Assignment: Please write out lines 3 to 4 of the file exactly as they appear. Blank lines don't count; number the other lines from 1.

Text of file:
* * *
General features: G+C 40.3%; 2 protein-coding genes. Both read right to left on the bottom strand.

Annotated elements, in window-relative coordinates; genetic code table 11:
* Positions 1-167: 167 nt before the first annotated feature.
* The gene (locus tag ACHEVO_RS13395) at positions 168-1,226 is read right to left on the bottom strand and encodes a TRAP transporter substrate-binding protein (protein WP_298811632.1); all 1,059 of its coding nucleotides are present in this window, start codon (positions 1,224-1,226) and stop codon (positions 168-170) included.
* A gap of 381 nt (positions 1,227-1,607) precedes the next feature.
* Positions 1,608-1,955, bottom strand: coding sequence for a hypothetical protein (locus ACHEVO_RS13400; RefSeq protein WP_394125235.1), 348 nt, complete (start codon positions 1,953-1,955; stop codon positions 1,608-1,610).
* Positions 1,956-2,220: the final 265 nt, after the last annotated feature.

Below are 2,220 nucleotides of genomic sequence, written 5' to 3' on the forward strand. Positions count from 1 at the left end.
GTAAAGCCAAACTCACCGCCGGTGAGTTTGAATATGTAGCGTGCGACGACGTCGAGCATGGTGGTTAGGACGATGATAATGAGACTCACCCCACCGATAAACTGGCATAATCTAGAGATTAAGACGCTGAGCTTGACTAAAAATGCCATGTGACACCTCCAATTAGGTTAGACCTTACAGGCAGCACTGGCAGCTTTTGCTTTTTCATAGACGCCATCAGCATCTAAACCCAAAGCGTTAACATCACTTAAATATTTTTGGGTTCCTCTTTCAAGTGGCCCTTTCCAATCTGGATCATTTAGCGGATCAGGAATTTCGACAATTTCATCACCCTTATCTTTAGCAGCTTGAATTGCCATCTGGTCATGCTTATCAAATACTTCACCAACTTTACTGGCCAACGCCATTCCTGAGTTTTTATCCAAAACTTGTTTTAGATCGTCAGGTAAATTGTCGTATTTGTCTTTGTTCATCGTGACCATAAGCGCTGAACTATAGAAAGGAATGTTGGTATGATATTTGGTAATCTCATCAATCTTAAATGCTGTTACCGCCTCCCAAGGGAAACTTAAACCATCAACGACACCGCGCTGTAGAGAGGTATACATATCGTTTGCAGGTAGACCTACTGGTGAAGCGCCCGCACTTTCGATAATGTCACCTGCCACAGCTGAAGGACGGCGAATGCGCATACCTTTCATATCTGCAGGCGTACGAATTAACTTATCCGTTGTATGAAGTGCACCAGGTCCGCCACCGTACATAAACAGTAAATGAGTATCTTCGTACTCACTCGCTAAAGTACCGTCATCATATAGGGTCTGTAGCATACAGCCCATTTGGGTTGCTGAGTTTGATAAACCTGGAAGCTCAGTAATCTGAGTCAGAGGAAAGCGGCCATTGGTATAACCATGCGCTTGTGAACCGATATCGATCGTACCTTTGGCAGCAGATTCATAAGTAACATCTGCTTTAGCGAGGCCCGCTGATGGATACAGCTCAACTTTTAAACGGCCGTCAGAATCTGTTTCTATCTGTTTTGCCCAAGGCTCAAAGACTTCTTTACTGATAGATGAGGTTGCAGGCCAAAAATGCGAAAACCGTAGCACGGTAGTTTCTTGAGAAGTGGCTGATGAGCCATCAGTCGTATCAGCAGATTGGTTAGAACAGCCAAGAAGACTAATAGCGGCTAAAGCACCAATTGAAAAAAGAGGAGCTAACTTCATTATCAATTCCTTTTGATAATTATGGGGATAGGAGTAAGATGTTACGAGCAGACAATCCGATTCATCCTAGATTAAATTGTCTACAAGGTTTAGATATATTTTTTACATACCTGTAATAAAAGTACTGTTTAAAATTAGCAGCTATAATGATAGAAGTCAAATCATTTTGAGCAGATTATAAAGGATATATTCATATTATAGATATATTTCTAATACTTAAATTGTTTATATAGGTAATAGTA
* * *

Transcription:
* Positions 1-167: 167 nt before the first annotated feature.
* The gene (locus tag ACHEVO_RS13395) at positions 168-1,226 is read right to left on the bottom strand and encodes a TRAP transporter substrate-binding protein (protein WP_298811632.1); all 1,059 of its coding nucleotides are present in this window, start codon (positions 1,224-1,226) and stop codon (positions 168-170) included.